Merry Christmas, Earthlets! The bumper 100-page end-of-year 2000 AD Prog 1961 is now on shelves and available digitally, with NINE zarjaz stories to give you an alternative feast over the festive period!

One of these Thrills, ‘The Mighty MykFlex’, is penned by Martin Feekins, a writer who has returned to the Galaxy’s Greatest Comic after 31 years to follow up on his Future Shock ‘the Domino Theory’, featuring the hard-hitting reportage of alien journalist Mik Mykflex! Tharg’s interview droid reached out to Martin for a quick chat about his follow-up story, ‘The Mighty MykFlex’.

>> How did the ‘sequel’ to The Domino Theory come about?
MF: I came across an old forum page where a couple of people had mentioned Mik Mykflex fondly, which stunned me after all those years. Anyway, it was around the 30th anniversary of the strip, so I thought why not see if there was more life in the old ace reporter. I took a light-hearted approach to it, and it seems to have paid off.
>> What’s it like coming back to 2000 AD after all these years? What have you been doing in the meantime?
MF: They say things are sweeter the second time around, and that feels true in this case. Not that the first time wasn’t mind-blowing. The Domino Theory was the first thing I submitted for publication anywhere. I had no expectation that it would be published. When it was, I was delighted, but also, I think, went into panic mode. In an effort to build on the success, I sent Tharg every half-baked Future Shock idea I had. He was extremely patient and responsive for one so mighty, but eventually I wore out my welcome. I recently reread some of those submissions. They were even worse than I remembered. I hope this time round I’ll be more measured in my response – not to mention a better writer. Anyway, in the intervening decades, I’ve written in various media – comics, short stories, novel-length work, film and radio scripts – with a fair amount of stuff appearing in the small press and a some successes elsewhere. But a few professional successes this year – of which appearing in Prog 1961 is the crowning glory – have hugely strengthened my focus and commitment.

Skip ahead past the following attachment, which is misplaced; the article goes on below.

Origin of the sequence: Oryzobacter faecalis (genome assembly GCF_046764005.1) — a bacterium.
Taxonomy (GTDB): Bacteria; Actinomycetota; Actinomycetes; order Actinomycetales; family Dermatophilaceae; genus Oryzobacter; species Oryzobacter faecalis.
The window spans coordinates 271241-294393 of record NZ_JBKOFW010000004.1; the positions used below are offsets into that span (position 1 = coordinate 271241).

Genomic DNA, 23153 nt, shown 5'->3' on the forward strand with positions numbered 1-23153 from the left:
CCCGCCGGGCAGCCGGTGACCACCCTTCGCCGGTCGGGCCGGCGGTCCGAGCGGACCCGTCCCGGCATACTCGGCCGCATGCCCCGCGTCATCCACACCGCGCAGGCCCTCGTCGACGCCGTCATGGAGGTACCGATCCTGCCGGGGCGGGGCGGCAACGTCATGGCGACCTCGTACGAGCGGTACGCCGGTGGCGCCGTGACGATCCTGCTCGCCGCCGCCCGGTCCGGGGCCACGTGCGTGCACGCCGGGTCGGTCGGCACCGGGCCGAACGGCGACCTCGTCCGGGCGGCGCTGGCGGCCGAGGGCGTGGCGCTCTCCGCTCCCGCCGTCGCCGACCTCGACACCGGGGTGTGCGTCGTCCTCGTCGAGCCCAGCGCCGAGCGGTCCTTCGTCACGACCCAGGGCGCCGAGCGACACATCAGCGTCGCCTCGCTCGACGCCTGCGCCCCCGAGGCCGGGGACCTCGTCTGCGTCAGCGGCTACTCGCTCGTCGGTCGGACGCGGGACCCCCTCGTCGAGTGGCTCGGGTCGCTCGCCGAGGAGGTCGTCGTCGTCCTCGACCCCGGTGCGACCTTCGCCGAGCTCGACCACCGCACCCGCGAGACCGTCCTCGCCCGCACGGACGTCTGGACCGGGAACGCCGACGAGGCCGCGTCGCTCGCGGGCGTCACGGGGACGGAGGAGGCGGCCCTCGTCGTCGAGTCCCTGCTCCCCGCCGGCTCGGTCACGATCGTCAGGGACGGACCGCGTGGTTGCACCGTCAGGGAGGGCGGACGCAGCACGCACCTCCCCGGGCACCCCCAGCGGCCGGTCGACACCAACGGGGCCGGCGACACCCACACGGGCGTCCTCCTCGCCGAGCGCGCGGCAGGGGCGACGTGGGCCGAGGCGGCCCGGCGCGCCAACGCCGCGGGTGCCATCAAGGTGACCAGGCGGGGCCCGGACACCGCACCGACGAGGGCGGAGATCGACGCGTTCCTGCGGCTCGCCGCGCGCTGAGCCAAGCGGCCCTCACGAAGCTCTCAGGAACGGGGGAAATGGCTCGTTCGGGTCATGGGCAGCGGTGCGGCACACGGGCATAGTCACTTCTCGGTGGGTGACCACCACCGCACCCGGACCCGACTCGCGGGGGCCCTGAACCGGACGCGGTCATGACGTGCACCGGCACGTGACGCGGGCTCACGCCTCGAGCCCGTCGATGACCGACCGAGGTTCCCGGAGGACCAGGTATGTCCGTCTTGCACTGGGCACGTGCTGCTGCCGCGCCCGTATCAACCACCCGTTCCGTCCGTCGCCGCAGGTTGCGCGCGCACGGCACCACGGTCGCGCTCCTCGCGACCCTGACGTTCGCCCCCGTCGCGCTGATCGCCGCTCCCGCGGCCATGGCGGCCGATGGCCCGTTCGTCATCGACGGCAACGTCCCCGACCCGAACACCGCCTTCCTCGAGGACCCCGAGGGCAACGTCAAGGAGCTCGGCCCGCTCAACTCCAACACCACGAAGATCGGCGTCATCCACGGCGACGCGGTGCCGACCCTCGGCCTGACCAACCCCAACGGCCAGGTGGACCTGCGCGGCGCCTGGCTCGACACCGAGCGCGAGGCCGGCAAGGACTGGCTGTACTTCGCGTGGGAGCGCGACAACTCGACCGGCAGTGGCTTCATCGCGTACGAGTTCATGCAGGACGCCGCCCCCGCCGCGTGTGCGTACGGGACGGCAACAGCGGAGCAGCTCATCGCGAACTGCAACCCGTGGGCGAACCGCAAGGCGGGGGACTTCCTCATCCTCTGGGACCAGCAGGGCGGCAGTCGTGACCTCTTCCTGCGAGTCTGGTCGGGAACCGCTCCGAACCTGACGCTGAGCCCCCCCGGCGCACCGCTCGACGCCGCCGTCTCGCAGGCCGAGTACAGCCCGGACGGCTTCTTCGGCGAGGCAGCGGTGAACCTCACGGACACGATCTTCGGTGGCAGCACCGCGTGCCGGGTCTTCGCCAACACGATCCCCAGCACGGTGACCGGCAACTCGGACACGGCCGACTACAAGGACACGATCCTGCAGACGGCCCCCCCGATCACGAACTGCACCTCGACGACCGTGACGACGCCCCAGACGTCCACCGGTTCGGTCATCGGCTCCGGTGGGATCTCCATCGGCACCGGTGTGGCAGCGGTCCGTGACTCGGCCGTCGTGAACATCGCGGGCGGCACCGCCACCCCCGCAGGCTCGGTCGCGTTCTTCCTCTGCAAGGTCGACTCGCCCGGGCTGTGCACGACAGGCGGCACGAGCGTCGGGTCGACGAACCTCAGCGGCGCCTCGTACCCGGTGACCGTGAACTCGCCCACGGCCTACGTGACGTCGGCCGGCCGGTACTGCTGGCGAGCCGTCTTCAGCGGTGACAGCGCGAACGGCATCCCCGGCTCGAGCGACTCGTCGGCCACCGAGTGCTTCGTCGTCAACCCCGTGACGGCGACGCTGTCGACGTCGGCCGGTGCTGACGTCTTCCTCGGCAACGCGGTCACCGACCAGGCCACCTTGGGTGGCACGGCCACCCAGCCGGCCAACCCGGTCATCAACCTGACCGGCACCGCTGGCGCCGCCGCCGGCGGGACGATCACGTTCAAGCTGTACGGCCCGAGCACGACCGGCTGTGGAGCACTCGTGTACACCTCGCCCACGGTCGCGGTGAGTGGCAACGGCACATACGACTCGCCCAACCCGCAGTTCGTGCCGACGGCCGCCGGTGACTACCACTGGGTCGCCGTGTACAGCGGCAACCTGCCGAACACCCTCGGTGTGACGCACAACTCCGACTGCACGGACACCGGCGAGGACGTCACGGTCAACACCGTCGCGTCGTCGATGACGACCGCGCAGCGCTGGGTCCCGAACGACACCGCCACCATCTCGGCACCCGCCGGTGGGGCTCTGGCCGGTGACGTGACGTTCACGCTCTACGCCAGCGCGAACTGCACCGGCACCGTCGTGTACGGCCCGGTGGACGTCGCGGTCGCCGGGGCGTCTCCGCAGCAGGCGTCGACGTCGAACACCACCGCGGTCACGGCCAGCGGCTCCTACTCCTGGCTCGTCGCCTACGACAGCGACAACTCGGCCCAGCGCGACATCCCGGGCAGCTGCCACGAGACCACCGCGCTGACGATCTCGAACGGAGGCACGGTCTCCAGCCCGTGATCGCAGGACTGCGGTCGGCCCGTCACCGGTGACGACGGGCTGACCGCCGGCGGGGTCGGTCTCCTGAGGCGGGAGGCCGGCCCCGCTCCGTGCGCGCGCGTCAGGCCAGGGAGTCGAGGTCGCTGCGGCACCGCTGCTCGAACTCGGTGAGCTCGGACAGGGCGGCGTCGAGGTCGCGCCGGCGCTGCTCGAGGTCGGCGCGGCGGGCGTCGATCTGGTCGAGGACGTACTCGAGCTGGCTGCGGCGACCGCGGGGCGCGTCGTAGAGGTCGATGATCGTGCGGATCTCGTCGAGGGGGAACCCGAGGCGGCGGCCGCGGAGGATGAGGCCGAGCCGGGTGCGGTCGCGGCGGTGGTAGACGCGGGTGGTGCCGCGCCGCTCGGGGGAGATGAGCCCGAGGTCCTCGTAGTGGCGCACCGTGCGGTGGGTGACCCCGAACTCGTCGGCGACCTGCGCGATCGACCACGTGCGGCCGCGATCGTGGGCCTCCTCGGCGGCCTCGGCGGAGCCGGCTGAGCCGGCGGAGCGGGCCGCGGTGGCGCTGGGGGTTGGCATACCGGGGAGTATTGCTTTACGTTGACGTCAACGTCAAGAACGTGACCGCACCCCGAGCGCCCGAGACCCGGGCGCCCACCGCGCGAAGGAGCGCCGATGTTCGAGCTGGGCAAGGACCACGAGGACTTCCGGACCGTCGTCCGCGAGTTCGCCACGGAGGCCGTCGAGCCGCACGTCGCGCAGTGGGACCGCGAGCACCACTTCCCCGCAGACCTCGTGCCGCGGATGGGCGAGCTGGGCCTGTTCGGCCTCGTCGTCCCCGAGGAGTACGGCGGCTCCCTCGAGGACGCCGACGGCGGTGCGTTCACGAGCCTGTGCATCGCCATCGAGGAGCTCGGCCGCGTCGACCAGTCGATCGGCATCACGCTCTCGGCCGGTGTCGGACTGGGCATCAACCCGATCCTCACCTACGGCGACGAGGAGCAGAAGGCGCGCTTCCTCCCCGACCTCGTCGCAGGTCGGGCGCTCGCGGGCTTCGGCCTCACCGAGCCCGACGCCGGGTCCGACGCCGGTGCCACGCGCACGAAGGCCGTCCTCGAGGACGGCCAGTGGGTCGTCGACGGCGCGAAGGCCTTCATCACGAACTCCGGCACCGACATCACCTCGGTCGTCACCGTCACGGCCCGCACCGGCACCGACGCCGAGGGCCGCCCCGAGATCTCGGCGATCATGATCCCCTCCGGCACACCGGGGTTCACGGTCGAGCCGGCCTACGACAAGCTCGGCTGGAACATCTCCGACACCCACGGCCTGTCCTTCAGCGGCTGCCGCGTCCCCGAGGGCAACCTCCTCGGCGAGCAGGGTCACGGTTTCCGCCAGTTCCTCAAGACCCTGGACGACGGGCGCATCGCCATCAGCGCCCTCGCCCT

>> Tell us about the inspiration behind The Domino Theory and why you decided to revisit it?
MF: After 30 years, I honestly can’t remember where the inspiration for The Domino Theory came from, but whenever I reread the strip years later I always thought Mik was entertaining. I should perhaps have revisited him much earlier. Anyway, when I finally did I wanted to make it fun. As Mik was my one 2000AD success, I decided to set the story in the world of 2000AD and be a bit cheeky with it.
>> What’s the most difficult part of writing a Future Shock?
MF: Based on my recent efforts, I’d say the shock. In The Mighty Mykflex I think I got away with it because of the tone of the story, it’s less a shock ending and more a pleasant surprise. But having to turn a story on its head in more or less the final panel… well, my hat is off to all the great Future Shock writers. And that’s before you consider the challenge of creating engaging characters and a story that hasn’t been told before and of which the reader – hopefully – won’t work out the ending, all in four pages. But I am persevering.
>> Any plans to pitch more to Tharg the Mighty?
MF: Oh yes. Scripts will continue to wing their way from me to the Mighty One for as long as he’s prepared to put up with them. In fact, I wouldn’t be surprised if one headed his way later this week…

‘The Mighty MykFlex’ is part of the bumper 100-page end-of-year 2000 AD Prog 1961, available in print from all good stockists and digital from 2000 AD’s webshop and apps